Yesterday, a woman called across the path to me “it’s very cold today.” She had a slightly desperate air about her. “It is,” I said. “Just when we thought the winter was over.” “I don’t have heating in my flat”, she said. We had a short conversation about keeping warm and not mistaking a cold for corona virus – and I awkwardly exhorted her to keep warm and safe – and moved on. I thought of all the lonely people whose daily routine included a coffee or meal at the cafe and a walk (and chance encounter) – and how a walk for some is an important contributor to their mental health. For those who suffer from depression this corona virus has visited a double crisis upon them. Many live alone and even their short venture out provides no contact. If you add in the fear and anxiety that many people must be feeling, not just about the virus itself but about their jobs and mortgages and future, we have a serious issue which must be causing enormous suffering. 

A Guardian columnist (#AndrewSolomon) writes that “from now on, when someone who hasn’t experienced clinical depression and anxiety asks me what they feel like, I won’t have to resort to florid comparisons. I’ll say: “Remember when the Covid-19 pandemic hit town?”  And they will understand.”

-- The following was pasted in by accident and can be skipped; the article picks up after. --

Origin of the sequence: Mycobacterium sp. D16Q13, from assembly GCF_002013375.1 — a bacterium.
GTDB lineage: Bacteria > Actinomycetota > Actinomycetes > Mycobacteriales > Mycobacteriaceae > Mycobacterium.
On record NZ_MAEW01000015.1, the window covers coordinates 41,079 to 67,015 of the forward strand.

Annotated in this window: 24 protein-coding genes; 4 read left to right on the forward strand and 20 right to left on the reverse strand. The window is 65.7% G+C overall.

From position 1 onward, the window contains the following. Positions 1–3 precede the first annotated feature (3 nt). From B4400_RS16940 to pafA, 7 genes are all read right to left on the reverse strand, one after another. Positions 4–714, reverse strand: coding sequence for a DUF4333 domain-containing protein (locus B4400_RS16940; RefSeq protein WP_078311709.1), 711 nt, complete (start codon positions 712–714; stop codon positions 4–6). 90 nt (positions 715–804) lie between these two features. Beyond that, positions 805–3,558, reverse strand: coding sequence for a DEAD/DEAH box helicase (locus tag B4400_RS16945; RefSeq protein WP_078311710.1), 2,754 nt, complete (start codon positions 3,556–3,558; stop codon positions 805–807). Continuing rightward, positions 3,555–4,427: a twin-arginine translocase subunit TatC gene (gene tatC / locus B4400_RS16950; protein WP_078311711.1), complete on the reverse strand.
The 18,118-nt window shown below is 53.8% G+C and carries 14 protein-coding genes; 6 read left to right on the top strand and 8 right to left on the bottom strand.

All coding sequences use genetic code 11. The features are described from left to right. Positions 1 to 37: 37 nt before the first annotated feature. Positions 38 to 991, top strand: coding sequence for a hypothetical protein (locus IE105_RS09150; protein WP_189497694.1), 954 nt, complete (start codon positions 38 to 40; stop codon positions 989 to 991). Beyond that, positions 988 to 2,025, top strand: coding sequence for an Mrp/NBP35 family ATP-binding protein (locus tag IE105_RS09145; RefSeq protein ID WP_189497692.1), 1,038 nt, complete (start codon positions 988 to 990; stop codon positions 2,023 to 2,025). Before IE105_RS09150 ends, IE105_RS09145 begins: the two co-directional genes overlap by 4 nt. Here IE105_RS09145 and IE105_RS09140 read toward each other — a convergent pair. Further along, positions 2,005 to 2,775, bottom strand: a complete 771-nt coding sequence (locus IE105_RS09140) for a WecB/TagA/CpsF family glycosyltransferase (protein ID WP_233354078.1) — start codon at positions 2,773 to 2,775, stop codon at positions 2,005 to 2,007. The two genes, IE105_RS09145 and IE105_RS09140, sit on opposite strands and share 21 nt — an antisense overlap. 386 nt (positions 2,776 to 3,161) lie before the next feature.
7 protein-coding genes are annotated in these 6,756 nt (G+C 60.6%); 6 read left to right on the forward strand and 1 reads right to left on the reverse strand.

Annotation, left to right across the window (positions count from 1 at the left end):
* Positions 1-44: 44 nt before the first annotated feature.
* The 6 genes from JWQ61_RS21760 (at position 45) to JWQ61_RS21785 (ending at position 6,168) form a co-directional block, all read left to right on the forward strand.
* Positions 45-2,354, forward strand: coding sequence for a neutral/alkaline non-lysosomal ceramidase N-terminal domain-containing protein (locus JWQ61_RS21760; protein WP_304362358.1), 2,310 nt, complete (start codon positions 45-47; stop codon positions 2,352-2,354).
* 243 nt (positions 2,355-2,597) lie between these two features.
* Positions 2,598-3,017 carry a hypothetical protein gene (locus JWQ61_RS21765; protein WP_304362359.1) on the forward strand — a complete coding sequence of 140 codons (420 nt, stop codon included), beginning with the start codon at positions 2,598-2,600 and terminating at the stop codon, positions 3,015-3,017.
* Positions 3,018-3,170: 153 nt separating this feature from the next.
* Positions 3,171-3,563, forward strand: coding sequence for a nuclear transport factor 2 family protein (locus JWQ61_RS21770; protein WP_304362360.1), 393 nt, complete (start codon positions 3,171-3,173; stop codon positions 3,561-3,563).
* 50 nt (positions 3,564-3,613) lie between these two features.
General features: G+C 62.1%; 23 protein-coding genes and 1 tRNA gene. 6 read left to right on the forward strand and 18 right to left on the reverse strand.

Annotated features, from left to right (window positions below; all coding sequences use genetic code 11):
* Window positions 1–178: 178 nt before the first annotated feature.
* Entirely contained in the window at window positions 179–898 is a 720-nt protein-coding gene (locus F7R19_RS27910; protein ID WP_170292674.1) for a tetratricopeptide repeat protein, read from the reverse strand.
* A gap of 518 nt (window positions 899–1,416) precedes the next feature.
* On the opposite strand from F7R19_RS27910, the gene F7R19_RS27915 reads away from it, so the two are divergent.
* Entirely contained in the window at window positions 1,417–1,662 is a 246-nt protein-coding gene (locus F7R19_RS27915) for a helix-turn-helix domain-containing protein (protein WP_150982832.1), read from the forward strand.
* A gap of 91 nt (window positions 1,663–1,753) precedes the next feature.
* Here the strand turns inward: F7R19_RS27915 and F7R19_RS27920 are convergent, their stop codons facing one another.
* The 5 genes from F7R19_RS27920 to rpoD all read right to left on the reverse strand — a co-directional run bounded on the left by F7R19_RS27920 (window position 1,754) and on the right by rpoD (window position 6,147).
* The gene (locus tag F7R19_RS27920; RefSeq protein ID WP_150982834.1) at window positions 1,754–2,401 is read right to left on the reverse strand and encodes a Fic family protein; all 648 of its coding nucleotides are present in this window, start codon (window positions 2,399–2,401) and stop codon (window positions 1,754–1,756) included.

from Susan A. in Ottawa, Canada: April snowfalls and fines for dawdling …

15 April. April is the cruellest month.  When I awoke this morning just after 5.00, the little park behind our house looked strangely light.  Although the sky was clear, there had been a snowfall in the night!  It will surely melt during the day, but it was Nature’s rude reminder not to think about Spring just yet.

And then, checking Facebook while having a first cup of coffee, there was the sad news that the husband of one of my former colleagues at Statistics Canada has died from COVID-19 and that she herself is in critical condition in the hospital.  We had planned to get together after they returned from their stay in Toulouse and ours in Paris.  We returned at the beginning of March but they seem to have stayed till the end.